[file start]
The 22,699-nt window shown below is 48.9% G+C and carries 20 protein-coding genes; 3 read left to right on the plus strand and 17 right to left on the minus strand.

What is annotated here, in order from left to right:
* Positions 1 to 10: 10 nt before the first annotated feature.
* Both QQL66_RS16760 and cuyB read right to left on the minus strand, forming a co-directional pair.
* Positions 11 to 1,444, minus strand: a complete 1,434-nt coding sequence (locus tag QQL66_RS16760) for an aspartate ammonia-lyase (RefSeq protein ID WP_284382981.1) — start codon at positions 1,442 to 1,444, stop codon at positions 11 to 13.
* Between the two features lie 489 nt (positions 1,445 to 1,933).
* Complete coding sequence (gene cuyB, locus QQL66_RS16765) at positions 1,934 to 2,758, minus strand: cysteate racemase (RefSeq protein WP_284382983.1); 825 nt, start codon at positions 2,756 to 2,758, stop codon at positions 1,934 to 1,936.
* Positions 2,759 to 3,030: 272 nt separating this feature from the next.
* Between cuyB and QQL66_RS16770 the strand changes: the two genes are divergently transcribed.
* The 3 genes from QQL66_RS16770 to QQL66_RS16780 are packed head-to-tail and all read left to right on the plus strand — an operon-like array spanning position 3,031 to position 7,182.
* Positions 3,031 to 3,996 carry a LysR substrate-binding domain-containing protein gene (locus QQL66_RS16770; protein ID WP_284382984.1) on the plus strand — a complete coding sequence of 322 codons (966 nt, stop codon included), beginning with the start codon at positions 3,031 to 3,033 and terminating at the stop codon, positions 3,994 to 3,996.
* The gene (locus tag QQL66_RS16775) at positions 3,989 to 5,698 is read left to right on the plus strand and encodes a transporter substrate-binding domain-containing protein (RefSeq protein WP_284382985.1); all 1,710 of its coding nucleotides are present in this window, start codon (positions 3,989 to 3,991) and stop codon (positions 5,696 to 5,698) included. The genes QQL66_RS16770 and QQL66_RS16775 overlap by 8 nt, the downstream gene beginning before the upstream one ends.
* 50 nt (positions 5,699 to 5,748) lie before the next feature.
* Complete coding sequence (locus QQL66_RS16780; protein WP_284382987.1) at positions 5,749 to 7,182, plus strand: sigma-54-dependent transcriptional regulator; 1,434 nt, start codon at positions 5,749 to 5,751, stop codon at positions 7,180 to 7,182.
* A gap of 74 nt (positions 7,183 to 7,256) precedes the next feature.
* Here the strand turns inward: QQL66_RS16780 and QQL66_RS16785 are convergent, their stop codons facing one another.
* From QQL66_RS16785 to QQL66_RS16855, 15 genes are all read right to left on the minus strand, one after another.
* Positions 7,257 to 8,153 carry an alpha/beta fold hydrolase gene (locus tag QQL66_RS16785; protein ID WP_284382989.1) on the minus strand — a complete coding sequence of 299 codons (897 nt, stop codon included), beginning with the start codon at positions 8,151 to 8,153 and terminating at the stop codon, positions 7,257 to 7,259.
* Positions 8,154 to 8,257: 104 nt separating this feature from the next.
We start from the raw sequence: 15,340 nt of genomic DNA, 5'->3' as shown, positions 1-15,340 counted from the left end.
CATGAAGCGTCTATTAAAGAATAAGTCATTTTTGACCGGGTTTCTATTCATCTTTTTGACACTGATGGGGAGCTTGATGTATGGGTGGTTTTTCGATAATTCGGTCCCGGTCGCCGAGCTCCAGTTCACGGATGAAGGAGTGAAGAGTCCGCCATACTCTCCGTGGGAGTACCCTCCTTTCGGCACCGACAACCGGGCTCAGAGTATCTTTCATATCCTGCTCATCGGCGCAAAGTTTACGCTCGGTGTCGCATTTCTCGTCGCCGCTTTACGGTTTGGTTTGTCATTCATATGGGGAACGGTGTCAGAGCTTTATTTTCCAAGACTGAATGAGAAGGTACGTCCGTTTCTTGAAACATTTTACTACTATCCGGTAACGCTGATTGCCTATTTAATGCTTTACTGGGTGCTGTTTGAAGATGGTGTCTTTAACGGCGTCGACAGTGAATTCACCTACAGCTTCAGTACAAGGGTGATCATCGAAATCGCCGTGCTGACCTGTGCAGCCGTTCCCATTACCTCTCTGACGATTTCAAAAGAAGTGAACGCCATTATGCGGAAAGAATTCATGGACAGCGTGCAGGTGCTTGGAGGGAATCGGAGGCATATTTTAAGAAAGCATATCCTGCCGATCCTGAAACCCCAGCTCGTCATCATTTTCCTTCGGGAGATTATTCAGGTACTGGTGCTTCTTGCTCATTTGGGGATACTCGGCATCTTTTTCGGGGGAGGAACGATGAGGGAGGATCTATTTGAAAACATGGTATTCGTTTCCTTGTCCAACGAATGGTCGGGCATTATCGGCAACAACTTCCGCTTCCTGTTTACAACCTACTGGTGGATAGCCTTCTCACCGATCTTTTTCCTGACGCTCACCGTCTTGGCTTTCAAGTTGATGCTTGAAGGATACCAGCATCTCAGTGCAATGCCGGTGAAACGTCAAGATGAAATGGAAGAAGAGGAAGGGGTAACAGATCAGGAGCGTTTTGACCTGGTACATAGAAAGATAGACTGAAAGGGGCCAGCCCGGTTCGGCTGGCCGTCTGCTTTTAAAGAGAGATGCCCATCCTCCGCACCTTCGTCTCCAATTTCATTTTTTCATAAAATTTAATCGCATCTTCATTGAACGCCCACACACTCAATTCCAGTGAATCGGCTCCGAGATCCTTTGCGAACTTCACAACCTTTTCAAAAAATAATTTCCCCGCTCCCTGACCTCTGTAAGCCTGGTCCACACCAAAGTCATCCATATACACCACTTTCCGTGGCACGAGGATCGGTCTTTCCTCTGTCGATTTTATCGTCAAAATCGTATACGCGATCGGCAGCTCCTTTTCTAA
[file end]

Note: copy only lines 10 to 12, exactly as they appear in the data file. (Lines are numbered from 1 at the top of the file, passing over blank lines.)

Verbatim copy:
* The 3 genes from QQL66_RS16770 to QQL66_RS16780 are packed head-to-tail and all read left to right on the plus strand — an operon-like array spanning position 3,031 to position 7,182.
* Positions 3,031 to 3,996 carry a LysR substrate-binding domain-containing protein gene (locus QQL66_RS16770; protein ID WP_284382984.1) on the plus strand — a complete coding sequence of 322 codons (966 nt, stop codon included), beginning with the start codon at positions 3,031 to 3,033 and terminating at the stop codon, positions 3,994 to 3,996.
* The gene (locus tag QQL66_RS16775) at positions 3,989 to 5,698 is read left to right on the plus strand and encodes a transporter substrate-binding domain-containing protein (RefSeq protein WP_284382985.1); all 1,710 of its coding nucleotides are present in this window, start codon (positions 3,989 to 3,991) and stop codon (positions 5,696 to 5,698) included. The genes QQL66_RS16770 and QQL66_RS16775 overlap by 8 nt, the downstream gene beginning before the upstream one ends.